It's important to know exactly what you want from an armchair and I need something that I can curl up on. It doesn't have to look stylish - the existing one certainly doesn't - but it needs to look inviting. And, because I like to be able to rest a cup of tea on the arm of the chair, I prefer it to have square arms. There's a trend for sculpted arms that curve outwards like the flippers of a seal. It's a nice look, but try balancing your cup of tea on those elegant curves… Disaster.

Finding the right armchair can be as tricky as buying a pair of shoes. "There's an armchair out there for everyone," Stevens says. "But it can be hard to find one that fits. Some people like a small, neat armchair that grabs them around the sides and makes them feel supported. And then there's the height of the back. Do you want a high-backed chair or a low-backed one?" The solution is to sit on it and see, so take your shoes off and make yourself comfortable. "We see people coming into the showroom and their bum barely touches the chair before they've made their decision. I always tell them that they have to sit on it properly. You have to put aside all your inhibitions about being seen lounging around on an armchair in public."

Then, there's the price. With armchairs you tend to get what you pay for. Good quality furniture costs more but it will repay you with years of use. If money were no object, I would be tempted by the Tirella armchair, designed by Paolo Grasselli for Bonaldo. It's a low lying beast of a chair with slim metal legs and a massive base cushion - but the detail is in the arms and the back which are made to look as though cushions have been casually slung over the surrounding frame. Even cooler, you can order the cushions in different colours. The catch is the cost. Prices from Lomi in plain fabric start at €3,383 and at €3,555 for multi-coloured fabric. That's an additional €172 for colour options but probably worth it. Might as well be hung for a sheep as for a lamb at that price.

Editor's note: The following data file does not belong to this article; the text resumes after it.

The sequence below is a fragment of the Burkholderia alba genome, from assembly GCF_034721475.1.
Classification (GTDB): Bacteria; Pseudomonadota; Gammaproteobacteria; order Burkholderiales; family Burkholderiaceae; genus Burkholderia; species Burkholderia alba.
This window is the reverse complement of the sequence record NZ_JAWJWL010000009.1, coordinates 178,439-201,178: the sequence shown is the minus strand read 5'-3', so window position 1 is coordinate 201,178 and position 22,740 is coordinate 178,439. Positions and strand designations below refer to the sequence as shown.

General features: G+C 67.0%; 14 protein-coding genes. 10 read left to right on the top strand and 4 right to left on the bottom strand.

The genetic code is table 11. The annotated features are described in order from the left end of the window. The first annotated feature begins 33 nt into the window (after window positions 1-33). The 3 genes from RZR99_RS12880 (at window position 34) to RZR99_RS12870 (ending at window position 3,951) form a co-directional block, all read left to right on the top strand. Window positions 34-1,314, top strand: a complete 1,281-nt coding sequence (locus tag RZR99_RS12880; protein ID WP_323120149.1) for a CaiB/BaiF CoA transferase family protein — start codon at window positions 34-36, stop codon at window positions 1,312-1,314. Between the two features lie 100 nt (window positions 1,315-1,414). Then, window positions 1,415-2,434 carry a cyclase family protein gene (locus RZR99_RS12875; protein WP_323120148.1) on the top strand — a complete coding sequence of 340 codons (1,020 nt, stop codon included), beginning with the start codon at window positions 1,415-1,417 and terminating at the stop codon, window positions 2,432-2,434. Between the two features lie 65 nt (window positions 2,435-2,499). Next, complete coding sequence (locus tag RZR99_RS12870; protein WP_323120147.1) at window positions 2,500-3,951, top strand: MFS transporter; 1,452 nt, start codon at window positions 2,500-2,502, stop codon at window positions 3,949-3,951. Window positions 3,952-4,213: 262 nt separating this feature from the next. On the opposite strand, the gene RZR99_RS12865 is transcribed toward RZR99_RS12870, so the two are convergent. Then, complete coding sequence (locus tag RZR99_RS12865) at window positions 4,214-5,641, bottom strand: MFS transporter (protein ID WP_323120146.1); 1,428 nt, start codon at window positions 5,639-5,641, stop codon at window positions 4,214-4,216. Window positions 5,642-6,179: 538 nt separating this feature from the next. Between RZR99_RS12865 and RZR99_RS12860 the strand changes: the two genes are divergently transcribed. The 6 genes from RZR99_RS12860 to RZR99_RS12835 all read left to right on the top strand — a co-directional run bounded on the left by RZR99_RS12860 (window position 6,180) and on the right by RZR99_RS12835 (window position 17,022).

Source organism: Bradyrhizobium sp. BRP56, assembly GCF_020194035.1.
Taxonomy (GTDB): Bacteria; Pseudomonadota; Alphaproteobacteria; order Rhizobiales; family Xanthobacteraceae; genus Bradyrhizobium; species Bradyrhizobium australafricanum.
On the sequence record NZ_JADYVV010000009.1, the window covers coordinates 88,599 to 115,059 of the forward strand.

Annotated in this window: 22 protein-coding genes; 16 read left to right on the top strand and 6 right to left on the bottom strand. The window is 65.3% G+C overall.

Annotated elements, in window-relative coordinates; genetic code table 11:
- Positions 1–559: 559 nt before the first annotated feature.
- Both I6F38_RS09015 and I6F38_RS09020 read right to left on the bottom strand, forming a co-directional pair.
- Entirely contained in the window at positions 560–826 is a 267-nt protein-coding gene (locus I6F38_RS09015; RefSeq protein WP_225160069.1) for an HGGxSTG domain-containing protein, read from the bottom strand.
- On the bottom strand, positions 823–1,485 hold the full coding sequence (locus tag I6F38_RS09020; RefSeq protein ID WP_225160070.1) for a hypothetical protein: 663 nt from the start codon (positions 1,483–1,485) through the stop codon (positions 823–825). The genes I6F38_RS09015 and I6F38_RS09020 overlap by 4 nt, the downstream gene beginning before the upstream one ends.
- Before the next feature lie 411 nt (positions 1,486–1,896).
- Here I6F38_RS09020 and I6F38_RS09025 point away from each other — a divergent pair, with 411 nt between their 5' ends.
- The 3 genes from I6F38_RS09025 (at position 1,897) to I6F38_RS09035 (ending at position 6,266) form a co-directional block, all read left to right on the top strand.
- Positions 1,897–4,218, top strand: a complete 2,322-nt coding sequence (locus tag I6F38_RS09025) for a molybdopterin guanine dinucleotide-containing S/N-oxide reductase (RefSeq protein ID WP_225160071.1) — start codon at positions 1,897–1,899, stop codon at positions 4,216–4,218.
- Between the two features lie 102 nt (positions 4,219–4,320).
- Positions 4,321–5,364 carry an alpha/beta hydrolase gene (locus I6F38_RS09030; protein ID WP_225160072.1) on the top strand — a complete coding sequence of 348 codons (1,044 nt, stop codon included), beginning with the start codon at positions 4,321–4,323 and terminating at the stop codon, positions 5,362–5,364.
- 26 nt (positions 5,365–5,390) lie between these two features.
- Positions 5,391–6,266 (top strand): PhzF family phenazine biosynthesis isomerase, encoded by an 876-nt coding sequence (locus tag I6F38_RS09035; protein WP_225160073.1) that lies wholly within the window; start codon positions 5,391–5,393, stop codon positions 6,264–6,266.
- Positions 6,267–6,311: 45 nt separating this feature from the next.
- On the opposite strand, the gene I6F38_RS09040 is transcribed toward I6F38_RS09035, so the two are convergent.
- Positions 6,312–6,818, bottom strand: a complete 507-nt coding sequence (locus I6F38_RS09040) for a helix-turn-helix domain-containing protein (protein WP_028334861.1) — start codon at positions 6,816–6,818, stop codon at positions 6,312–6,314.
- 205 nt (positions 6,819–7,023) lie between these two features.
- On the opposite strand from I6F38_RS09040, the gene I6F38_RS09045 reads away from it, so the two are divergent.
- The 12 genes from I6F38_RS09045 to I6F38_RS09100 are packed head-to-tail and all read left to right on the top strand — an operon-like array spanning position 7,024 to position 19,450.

Whatever your price range, armchairs are more expensive than you'd think. I'd naively imagined that you could calculate the cost of an armchair by taking the price of a three-seater sofa and dividing it by three. Not a bit of it! At the accessible end of the scale, the Alex armchair from Michael Murphy Home Furnishing costs €349. A two-seater sofa in the same range is €449 and a three-seater is €635. Slightly upmarket, the Zinc armchair from DFS costs €779, while the equivalent two-seater and three-seater sofas cost €1,129 each.

The Fedra in yellow from Lomi
The Fedra in yellow from Lomi

"People are often unprepared for the cost of an armchair because they think of it as a smaller item," Stevens explains. "It does look quite expensive in terms of what you're getting, but there's the same amount of assembly in an armchair as there is in a sofa." So that explains the price.

Armchairs are expensive and there's no getting around it, unless you're prepared to buy second-hand. Here, there are bargains. In my area, the weekly auction at Herman & Wilkinson in Rathmines and Oxfam Home on Francis Street both have decent quality armchairs for less than €50. The aesthetic is mixed and so far I haven't seen anything that I could live with, but the trick to buying second-hand furniture is patience. The perfect armchair is out there somewhere!

See lomi.ie, dfs.ie, made.com, michaelmurphy.ie, hermanwilkinson.ie, and oxfamireland.org

The Hewitt armchair from Made
The Hewitt armchair from Made